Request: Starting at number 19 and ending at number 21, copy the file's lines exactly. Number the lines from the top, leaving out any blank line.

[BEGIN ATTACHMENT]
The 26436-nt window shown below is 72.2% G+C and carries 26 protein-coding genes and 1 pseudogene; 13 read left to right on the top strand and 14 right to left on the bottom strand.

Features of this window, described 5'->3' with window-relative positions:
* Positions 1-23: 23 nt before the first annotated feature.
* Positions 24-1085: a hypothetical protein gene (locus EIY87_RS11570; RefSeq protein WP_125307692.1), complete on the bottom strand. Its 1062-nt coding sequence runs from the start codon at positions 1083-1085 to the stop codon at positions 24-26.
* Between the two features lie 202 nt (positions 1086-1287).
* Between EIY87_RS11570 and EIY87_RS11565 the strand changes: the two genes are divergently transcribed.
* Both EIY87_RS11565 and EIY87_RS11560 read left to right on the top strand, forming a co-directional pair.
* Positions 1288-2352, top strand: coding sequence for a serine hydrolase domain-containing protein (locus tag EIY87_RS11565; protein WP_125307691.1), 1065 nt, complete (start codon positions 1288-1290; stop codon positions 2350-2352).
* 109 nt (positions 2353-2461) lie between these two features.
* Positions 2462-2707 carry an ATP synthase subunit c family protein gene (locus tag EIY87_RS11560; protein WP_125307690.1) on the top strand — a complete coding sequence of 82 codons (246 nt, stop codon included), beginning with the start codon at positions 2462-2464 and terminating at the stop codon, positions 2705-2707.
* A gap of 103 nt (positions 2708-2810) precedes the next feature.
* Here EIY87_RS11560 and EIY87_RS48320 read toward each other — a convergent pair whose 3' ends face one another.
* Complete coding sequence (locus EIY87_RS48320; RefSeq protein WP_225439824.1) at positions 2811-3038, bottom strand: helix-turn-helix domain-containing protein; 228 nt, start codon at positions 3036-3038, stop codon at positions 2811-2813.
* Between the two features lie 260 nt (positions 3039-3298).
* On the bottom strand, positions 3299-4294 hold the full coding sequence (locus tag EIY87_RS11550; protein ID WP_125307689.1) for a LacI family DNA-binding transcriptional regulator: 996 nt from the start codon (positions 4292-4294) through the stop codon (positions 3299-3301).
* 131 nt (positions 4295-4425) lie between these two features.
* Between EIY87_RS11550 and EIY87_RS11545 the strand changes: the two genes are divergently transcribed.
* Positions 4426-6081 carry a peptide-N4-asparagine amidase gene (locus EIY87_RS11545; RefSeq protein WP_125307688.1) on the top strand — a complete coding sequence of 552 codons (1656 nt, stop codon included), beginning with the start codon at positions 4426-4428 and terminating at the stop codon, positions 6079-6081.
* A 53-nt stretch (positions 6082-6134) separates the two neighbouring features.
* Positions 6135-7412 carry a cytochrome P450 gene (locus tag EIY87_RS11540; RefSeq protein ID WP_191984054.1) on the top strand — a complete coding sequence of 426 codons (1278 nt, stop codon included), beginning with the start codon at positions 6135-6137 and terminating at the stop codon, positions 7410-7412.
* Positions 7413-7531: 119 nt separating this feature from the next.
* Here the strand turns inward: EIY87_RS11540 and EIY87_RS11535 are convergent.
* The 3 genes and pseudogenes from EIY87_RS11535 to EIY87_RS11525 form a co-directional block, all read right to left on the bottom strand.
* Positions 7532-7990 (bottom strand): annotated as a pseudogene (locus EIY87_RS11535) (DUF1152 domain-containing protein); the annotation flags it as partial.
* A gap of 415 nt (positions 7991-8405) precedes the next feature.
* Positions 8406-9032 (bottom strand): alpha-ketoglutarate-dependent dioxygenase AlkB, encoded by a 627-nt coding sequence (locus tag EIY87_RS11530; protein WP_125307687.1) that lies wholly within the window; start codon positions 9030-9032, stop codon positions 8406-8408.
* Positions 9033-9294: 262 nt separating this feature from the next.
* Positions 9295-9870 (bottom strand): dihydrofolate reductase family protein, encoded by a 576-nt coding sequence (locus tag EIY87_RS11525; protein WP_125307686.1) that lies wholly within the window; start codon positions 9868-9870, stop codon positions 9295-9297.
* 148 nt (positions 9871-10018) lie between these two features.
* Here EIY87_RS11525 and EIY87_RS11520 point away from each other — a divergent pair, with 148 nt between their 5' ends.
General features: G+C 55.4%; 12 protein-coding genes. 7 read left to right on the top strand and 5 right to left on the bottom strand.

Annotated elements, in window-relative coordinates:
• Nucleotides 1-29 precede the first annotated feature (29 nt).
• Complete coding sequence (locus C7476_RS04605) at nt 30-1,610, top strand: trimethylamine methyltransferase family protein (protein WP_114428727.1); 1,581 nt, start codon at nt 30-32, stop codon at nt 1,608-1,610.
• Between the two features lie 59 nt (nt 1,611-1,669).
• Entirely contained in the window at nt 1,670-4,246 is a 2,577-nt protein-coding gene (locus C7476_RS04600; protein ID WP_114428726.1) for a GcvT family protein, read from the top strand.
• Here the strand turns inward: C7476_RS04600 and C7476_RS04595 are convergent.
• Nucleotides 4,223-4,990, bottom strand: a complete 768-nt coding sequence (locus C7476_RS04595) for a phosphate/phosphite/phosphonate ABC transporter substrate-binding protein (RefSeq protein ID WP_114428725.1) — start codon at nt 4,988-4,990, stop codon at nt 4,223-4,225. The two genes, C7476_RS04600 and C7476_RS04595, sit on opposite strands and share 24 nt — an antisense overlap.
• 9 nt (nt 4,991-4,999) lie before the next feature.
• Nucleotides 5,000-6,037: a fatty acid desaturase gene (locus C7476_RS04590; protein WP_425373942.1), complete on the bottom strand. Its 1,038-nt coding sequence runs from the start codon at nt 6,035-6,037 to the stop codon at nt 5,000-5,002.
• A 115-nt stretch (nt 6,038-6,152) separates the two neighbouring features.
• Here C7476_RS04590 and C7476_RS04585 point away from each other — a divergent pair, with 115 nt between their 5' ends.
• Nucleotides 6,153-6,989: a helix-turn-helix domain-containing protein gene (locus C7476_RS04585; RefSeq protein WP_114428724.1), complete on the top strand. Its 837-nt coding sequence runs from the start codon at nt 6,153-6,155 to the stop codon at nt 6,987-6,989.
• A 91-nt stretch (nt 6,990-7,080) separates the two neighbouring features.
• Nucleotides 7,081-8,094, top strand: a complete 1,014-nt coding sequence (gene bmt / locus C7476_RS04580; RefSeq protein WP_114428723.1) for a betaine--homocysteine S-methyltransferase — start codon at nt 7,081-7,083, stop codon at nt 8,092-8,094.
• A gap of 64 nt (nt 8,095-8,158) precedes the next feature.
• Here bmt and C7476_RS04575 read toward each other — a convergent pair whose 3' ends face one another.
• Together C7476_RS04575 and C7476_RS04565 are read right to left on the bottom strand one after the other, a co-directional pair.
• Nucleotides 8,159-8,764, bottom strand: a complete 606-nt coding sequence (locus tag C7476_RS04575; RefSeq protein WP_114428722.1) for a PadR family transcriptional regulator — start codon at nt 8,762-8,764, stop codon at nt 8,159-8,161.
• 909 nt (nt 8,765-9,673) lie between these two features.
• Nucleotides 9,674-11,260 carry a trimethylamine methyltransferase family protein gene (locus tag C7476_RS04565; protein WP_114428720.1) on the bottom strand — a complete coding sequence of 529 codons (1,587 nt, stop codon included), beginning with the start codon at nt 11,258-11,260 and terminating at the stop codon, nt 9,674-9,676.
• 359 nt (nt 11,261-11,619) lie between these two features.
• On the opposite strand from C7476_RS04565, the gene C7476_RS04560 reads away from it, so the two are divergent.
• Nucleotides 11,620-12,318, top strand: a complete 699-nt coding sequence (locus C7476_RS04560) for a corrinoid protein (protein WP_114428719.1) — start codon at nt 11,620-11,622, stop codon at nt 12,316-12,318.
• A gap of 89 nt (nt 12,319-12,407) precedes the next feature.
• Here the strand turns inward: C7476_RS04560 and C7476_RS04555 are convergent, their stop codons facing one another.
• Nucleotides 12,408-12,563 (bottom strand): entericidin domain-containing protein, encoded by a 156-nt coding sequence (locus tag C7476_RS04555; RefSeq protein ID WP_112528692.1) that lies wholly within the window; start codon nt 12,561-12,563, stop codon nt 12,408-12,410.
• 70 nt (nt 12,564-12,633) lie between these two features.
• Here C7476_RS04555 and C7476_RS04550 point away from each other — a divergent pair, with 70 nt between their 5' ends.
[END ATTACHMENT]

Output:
* A 53-nt stretch (positions 6082-6134) separates the two neighbouring features.
* Positions 6135-7412 carry a cytochrome P450 gene (locus tag EIY87_RS11540; RefSeq protein ID WP_191984054.1) on the top strand — a complete coding sequence of 426 codons (1278 nt, stop codon included), beginning with the start codon at positions 6135-6137 and terminating at the stop codon, positions 7410-7412.
* Positions 7413-7531: 119 nt separating this feature from the next.